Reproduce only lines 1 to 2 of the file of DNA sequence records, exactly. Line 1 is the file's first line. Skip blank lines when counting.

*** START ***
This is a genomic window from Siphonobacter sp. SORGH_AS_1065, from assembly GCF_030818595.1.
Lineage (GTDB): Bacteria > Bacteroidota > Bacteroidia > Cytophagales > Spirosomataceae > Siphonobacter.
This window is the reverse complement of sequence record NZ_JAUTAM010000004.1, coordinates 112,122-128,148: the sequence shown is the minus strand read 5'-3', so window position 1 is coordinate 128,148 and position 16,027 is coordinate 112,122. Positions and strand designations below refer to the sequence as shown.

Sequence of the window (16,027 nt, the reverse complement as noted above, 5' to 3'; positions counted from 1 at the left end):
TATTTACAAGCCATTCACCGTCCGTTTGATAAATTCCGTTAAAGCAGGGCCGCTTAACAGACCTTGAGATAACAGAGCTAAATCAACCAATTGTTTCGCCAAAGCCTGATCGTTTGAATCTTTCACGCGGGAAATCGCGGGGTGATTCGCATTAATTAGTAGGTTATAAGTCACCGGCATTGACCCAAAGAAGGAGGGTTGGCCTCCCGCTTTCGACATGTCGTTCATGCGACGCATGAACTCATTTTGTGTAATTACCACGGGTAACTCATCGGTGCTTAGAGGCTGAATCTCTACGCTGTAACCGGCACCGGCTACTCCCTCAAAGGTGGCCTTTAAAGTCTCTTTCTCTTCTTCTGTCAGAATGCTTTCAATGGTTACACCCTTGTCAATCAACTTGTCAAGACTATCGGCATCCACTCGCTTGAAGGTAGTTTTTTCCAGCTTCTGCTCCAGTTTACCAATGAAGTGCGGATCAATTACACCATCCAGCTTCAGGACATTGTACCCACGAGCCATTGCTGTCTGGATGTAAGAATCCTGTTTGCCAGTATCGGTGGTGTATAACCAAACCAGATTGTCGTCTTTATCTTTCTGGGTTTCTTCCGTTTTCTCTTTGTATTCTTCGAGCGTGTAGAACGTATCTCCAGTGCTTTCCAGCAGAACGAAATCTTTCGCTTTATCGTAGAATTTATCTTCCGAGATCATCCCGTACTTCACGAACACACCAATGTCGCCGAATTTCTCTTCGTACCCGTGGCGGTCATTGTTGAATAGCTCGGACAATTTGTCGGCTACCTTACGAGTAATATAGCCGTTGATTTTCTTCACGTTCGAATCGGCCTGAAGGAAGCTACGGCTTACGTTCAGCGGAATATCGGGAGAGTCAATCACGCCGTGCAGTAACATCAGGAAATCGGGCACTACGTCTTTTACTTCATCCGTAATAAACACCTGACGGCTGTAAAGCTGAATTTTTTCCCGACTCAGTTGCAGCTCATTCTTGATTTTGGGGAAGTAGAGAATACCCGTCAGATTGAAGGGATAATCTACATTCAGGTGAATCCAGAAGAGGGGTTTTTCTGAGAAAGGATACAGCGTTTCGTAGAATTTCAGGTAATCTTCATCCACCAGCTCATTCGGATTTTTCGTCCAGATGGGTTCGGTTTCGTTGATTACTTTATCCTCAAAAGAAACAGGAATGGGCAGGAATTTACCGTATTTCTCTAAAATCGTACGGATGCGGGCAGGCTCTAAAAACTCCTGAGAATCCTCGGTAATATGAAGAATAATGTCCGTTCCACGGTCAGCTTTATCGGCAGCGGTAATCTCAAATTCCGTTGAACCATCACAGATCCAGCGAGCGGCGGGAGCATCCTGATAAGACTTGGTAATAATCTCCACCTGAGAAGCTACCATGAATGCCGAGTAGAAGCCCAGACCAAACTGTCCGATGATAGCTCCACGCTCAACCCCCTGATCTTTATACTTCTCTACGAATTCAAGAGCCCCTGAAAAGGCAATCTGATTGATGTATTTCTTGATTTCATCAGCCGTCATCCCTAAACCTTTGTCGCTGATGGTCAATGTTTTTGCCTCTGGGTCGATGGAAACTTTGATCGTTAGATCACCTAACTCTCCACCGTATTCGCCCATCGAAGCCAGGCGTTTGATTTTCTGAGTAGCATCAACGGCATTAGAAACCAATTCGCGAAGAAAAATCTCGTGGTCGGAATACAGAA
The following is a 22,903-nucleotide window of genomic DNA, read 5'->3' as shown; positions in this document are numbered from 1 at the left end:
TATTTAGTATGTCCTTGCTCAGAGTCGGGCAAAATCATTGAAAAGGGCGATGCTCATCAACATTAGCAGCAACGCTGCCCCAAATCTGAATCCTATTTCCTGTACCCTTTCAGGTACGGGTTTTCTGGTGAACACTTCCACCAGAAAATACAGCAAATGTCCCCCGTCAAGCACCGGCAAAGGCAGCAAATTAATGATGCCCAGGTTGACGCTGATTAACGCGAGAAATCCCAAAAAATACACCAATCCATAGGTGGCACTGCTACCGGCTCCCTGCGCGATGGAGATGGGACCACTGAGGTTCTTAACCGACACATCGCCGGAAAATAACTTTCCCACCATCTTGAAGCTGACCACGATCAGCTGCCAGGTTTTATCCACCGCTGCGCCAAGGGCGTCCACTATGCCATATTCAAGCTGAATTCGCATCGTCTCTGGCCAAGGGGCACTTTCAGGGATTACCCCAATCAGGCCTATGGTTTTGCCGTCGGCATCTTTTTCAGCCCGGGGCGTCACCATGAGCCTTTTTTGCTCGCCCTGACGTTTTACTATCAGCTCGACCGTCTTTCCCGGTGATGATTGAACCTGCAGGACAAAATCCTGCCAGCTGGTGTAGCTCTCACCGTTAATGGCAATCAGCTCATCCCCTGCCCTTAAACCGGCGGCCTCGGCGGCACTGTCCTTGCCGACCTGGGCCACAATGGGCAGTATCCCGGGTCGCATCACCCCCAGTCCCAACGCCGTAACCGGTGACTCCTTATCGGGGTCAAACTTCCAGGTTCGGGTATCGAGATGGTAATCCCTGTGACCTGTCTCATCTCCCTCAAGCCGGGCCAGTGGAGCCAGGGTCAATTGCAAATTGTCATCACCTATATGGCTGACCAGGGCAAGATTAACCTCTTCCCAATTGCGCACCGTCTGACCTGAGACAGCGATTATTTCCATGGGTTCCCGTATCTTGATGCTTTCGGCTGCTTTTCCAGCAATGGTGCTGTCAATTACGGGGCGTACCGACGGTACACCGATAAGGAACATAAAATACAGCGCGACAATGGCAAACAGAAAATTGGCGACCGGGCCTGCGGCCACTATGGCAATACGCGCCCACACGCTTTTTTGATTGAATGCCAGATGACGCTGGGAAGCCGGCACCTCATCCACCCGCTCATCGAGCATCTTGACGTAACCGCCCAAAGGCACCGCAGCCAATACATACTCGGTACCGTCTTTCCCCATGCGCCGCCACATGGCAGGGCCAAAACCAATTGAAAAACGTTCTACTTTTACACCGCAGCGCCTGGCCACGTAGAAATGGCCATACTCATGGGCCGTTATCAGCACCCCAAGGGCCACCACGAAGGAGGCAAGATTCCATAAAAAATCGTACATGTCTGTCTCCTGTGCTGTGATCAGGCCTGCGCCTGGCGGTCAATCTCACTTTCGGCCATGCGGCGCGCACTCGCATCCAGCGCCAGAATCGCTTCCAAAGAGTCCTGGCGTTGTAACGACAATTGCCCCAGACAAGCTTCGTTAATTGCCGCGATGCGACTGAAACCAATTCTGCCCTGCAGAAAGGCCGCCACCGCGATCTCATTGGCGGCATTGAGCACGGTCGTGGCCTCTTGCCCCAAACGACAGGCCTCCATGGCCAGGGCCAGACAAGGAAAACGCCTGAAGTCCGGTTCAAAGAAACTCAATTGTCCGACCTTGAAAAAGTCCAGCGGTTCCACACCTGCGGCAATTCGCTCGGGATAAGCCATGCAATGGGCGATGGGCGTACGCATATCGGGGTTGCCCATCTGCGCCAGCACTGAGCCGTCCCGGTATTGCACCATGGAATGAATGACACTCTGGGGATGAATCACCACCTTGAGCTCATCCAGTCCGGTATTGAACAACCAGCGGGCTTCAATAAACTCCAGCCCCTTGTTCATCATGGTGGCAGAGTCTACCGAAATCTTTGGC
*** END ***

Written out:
This is a genomic window from Siphonobacter sp. SORGH_AS_1065, from assembly GCF_030818595.1.
Lineage (GTDB): Bacteria > Bacteroidota > Bacteroidia > Cytophagales > Spirosomataceae > Siphonobacter.